Red elastic. Blue elastic. Green elastic. Yellow elastic. Tiny fingers working diligently to wrap band around band until their labours have produced a brilliant and vibrant coloured ball. Believe it or not, if you wrap enough elastic bands around themselves with a couple polythene bags intertwined, it will create a ball durabUntitled1le enough to kick around as a soccer ball.  A clever skill I learned while living in rural Kenya for three
years.
After working in child care for many years and seeing the endless amount of plastic toys the children had to play with, it made me wonder if play was universal. Could children living in the uttermost poor and rural environments still play like children exposed to plastic toys and IPad’s?

The idea of children living in a slum with mud walls to form a simple home and walking in streets of debris seemed to shout a loud, “NO!” Surely children do not play all over the world. But as I walked through the slums of Kenya interacting with the children there, my opinion began to change.

I found children making use of other’s garbage to create toys. I remember one young girl crouched on the ground biting her lip as she put all her concentration and efforts into tying a filthy string to a polythene bag that had been thrown out. I crouched next to her and asked what she was making.

“A kite,” she replied.

Sure enough, as she finished attaching strings to each side of the bag and a breeze passed by, the kite lifted into the air. With a cheerful giggle, the girl stood up and raced around with her kite.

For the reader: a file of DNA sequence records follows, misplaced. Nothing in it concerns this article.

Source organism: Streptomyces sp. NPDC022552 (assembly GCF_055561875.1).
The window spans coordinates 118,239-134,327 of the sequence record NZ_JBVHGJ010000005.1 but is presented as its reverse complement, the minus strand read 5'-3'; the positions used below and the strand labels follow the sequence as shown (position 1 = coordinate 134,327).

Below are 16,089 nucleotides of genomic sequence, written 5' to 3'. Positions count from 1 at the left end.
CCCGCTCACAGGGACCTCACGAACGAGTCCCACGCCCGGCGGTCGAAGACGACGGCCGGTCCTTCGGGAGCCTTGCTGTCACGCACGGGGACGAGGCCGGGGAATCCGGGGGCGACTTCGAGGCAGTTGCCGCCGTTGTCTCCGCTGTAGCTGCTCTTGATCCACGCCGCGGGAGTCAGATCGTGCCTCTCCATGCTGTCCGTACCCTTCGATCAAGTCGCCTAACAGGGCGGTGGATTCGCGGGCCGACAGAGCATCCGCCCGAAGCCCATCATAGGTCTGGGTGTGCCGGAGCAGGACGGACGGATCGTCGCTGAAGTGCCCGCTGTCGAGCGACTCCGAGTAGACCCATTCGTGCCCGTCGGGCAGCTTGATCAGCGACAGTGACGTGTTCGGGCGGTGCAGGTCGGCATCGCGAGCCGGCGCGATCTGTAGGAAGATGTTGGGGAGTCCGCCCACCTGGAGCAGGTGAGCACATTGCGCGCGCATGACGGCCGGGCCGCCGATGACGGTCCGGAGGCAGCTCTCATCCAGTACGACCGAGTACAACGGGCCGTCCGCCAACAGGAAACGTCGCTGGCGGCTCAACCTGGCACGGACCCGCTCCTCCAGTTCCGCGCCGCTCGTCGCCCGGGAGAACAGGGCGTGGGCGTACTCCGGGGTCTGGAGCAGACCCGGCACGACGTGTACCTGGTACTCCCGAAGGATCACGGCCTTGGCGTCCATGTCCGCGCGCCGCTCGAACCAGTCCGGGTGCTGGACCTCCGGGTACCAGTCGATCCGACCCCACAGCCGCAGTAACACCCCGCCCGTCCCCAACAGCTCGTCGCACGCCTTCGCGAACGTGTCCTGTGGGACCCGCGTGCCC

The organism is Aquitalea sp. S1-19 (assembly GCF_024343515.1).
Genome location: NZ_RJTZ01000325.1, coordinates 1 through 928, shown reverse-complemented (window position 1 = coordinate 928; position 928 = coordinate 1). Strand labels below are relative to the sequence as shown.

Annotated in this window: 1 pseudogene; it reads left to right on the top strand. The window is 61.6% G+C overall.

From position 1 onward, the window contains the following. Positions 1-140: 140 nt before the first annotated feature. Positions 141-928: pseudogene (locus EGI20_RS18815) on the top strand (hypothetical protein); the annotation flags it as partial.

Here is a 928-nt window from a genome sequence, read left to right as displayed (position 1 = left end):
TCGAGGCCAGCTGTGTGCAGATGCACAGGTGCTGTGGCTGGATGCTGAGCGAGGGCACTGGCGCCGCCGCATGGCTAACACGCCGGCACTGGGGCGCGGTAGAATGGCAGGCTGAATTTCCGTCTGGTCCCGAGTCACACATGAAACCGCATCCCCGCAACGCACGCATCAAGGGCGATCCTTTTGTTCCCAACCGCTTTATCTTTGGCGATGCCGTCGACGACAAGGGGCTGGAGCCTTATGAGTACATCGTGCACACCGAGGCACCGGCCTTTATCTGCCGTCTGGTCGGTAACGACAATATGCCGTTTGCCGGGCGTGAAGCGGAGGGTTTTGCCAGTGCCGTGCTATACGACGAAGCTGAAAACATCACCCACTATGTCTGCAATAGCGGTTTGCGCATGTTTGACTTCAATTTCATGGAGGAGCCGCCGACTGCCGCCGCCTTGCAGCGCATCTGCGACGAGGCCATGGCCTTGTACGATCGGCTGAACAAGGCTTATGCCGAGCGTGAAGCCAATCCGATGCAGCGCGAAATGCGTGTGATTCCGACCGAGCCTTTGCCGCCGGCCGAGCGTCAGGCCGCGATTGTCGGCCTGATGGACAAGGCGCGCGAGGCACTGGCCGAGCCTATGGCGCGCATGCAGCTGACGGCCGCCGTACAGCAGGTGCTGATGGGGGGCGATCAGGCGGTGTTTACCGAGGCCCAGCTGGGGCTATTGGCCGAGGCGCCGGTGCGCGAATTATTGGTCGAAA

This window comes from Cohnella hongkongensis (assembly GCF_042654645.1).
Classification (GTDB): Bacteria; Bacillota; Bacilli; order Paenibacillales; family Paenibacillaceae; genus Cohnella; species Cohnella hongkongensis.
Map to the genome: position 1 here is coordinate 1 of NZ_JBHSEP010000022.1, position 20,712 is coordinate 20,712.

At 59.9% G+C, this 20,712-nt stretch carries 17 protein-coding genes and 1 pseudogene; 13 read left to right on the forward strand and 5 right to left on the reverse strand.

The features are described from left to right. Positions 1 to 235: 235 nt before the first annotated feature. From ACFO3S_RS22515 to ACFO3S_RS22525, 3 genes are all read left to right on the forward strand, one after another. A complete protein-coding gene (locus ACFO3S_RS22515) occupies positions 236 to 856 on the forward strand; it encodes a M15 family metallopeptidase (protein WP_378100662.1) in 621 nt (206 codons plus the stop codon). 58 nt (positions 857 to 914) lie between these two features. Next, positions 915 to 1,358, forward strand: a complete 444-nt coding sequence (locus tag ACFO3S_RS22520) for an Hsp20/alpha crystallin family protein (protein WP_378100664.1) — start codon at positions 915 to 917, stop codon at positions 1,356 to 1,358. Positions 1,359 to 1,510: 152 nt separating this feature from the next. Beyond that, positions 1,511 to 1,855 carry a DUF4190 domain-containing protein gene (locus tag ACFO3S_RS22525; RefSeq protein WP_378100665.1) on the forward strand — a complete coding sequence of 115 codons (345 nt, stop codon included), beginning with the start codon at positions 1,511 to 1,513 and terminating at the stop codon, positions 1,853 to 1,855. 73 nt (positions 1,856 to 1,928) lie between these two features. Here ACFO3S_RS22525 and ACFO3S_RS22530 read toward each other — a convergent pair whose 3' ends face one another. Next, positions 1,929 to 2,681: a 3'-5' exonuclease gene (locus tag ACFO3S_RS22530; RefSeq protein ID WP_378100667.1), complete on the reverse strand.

Do all children play? My heart and mind have been persuaded to say, “yes.”

Untitled2
My son & I taking a moment to explore on one of our walks.

My one-year-old son reminds me of these children every day. Like most of you, I’m sure, we have a toy box in our living room. It’s full of plastic toys, as I like to call them. Rarely do I find him playing with a single toy in it.

Instead he is eager to play with wooden spoons or to open every cupboard in the kitchen and discover a toy box of pots, pans and Tupperware’s.   When we go to the park, I pack the diaper bag full of toys and every time I fail to unpack even one of them as he much prefers to play with the leaves, sticks and rocks. I’m sure many of you can identify.

Real. Authentic. Natural. My son will choose a real adult-like spoon over his small plastic spoon. He will choose to play with a stick over a plastic car. He prefers to watch real fish in a pond than play with his plastic fish that flash and play music.

Do all children play? I’ve determined whether children are exposed to manufactured toys or left to imagine what they can create with the natural items around them, it is an outstanding YES.

After working with children for many years and studying the way they play and learn, I couldn’t be more excited to have just opened Music Kids Daycare at the river market by the New Westminster Quay. Founded with Reggio Emilia philosophies from Italy, children are exposed to real, authentic, natural items.